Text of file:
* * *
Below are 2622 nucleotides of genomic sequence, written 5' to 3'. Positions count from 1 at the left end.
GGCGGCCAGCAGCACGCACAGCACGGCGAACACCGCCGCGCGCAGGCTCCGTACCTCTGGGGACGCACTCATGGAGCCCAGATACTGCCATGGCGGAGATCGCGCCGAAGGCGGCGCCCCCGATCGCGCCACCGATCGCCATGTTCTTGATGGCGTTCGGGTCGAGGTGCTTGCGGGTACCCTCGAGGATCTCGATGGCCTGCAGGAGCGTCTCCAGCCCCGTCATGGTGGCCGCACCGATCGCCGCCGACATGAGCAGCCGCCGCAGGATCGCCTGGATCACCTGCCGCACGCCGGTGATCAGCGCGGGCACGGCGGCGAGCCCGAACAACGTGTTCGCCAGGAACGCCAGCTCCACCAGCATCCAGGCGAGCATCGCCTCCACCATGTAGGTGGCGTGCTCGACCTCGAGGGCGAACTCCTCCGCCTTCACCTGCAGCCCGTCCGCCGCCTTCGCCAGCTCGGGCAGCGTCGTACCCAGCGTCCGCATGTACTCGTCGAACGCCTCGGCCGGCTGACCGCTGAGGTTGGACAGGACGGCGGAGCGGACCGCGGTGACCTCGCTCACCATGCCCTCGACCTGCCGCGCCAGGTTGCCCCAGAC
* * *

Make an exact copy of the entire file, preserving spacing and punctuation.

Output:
Below are 2622 nucleotides of genomic sequence, written 5' to 3'. Positions count from 1 at the left end.
GGCGGCCAGCAGCACGCACAGCACGGCGAACACCGCCGCGCGCAGGCTCCGTACCTCTGGGGACGCACTCATGGAGCCCAGATACTGCCATGGCGGAGATCGCGCCGAAGGCGGCGCCCCCGATCGCGCCACCGATCGCCATGTTCTTGATGGCGTTCGGGTCGAGGTGCTTGCGGGTACCCTCGAGGATCTCGATGGCCTGCAGGAGCGTCTCCAGCCCCGTCATGGTGGCCGCACCGATCGCCGCCGACATGAGCAGCCGCCGCAGGATCGCCTGGATCACCTGCCGCACGCCGGTGATCAGCGCGGGCACGGCGGCGAGCCCGAACAACGTGTTCGCCAGGAACGCCAGCTCCACCAGCATCCAGGCGAGCATCGCCTCCACCATGTAGGTGGCGTGCTCGACCTCGAGGGCGAACTCCTCCGCCTTCACCTGCAGCCCGTCCGCCGCCTTCGCCAGCTCGGGCAGCGTCGTACCCAGCGTCCGCATGTACTCGTCGAACGCCTCGGCCGGCTGACCGCTGAGGTTGGACAGGACGGCGGAGCGGACCGCGGTGACCTCGCTCACCATGCCCTCGACCTGCCGCGCCAGGTTGCCCCAGAC